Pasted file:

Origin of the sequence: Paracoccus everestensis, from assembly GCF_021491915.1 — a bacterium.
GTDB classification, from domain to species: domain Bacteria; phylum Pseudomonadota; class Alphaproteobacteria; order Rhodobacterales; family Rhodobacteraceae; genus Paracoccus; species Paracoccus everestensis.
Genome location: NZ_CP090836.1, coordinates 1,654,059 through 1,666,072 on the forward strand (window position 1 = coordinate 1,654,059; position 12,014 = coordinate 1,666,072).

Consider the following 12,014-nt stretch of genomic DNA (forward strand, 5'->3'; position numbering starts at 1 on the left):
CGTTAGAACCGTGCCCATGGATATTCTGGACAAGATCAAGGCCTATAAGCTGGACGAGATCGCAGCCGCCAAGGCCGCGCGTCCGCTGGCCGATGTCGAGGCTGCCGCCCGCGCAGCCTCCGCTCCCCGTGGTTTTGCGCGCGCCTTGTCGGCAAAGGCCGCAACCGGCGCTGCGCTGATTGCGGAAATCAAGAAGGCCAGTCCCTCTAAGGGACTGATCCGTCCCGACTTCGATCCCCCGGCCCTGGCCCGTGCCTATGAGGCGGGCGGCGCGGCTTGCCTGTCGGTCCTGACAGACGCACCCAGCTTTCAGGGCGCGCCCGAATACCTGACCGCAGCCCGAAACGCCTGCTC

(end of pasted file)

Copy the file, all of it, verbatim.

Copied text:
Origin of the sequence: Paracoccus everestensis, from assembly GCF_021491915.1 — a bacterium.
GTDB classification, from domain to species: domain Bacteria; phylum Pseudomonadota; class Alphaproteobacteria; order Rhodobacterales; family Rhodobacteraceae; genus Paracoccus; species Paracoccus everestensis.
Genome location: NZ_CP090836.1, coordinates 1,654,059 through 1,666,072 on the forward strand (window position 1 = coordinate 1,654,059; position 12,014 = coordinate 1,666,072).

Consider the following 12,014-nt stretch of genomic DNA (forward strand, 5'->3'; position numbering starts at 1 on the left):
CGTTAGAACCGTGCCCATGGATATTCTGGACAAGATCAAGGCCTATAAGCTGGACGAGATCGCAGCCGCCAAGGCCGCGCGTCCGCTGGCCGATGTCGAGGCTGCCGCCCGCGCAGCCTCCGCTCCCCGTGGTTTTGCGCGCGCCTTGTCGGCAAAGGCCGCAACCGGCGCTGCGCTGATTGCGGAAATCAAGAAGGCCAGTCCCTCTAAGGGACTGATCCGTCCCGACTTCGATCCCCCGGCCCTGGCCCGTGCCTATGAGGCGGGCGGCGCGGCTTGCCTGTCGGTCCTGACAGACGCACCCAGCTTTCAGGGCGCGCCCGAATACCTGACCGCAGCCCGAAACGCCTGCTC